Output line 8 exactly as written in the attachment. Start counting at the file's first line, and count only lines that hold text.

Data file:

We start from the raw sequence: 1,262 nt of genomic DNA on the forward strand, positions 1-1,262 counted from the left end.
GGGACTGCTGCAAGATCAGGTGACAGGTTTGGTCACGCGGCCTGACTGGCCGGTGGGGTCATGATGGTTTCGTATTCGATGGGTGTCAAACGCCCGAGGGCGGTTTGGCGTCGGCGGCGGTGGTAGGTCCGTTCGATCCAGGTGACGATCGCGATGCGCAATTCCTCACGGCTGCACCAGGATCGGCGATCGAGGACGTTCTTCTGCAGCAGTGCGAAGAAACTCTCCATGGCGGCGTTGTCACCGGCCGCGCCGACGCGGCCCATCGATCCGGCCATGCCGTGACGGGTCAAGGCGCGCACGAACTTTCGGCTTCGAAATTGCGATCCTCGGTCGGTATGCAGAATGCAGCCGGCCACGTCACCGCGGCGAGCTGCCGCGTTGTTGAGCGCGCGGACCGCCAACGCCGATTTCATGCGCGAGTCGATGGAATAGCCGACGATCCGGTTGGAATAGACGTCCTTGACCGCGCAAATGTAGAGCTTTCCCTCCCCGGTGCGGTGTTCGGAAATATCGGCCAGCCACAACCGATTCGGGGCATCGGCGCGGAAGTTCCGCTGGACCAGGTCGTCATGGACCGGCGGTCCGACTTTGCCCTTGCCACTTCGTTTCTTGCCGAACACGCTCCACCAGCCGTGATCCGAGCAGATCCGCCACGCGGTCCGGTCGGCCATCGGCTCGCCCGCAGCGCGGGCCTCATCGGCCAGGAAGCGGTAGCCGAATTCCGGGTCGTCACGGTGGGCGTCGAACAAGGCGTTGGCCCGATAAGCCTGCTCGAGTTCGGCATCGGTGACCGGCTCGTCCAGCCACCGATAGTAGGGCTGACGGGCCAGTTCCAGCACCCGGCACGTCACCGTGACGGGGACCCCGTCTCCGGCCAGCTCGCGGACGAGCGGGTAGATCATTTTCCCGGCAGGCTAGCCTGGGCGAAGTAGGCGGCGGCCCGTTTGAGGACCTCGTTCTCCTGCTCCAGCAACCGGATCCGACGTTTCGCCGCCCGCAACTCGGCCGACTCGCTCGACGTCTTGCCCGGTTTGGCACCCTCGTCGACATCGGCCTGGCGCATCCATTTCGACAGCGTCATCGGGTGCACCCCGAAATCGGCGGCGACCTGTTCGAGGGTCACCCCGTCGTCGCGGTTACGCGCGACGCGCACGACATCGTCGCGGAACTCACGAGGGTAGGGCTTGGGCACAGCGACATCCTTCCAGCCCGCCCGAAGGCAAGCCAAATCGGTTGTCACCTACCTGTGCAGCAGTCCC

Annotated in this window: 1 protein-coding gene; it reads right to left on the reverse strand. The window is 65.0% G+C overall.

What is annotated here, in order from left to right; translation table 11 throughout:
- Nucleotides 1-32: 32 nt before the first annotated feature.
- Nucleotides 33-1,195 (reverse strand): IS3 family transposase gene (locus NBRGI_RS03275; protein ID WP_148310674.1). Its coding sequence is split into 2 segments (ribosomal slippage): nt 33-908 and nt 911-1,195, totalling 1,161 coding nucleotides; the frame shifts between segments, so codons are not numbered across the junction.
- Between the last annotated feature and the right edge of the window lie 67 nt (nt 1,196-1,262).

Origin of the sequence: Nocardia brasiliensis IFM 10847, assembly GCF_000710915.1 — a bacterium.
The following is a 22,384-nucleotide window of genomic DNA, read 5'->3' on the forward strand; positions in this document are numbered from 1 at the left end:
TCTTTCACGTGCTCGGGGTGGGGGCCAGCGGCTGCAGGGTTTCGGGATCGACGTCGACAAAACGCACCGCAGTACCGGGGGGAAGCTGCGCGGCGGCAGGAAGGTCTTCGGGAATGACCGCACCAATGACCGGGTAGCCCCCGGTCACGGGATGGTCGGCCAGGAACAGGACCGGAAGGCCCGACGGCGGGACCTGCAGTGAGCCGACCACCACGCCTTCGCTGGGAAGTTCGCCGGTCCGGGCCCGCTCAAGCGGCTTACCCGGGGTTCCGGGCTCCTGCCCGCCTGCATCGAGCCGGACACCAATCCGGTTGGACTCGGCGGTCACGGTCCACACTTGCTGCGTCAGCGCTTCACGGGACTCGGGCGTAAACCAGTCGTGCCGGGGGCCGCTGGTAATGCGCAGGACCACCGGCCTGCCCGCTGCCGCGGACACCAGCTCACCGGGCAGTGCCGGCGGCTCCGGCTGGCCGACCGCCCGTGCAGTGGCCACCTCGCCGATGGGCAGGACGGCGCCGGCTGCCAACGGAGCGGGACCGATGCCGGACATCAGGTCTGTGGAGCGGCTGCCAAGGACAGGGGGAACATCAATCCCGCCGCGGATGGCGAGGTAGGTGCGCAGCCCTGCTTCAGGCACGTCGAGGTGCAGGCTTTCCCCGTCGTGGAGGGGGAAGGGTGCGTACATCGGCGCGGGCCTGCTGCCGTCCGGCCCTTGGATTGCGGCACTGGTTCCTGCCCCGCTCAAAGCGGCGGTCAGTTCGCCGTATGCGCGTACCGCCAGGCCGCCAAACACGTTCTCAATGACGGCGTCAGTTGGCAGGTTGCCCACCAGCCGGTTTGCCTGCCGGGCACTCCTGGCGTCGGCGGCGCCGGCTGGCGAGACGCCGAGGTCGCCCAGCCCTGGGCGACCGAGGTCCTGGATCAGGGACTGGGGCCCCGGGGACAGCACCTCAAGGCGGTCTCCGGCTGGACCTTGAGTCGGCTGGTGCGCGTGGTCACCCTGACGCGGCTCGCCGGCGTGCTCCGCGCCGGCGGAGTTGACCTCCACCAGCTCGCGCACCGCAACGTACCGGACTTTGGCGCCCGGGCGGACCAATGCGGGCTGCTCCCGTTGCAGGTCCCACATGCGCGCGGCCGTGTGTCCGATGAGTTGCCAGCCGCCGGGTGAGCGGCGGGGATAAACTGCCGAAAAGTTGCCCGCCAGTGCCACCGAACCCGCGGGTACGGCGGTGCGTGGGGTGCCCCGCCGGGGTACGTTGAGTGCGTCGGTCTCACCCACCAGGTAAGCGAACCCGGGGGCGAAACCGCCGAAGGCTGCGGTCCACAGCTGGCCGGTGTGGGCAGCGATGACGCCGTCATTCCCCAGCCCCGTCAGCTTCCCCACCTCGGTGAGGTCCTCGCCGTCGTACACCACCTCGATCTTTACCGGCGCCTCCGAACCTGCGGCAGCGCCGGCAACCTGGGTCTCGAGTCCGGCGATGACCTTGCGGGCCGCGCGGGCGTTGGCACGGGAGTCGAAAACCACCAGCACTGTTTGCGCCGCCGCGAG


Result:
Origin of the sequence: Nocardia brasiliensis IFM 10847, assembly GCF_000710915.1 — a bacterium.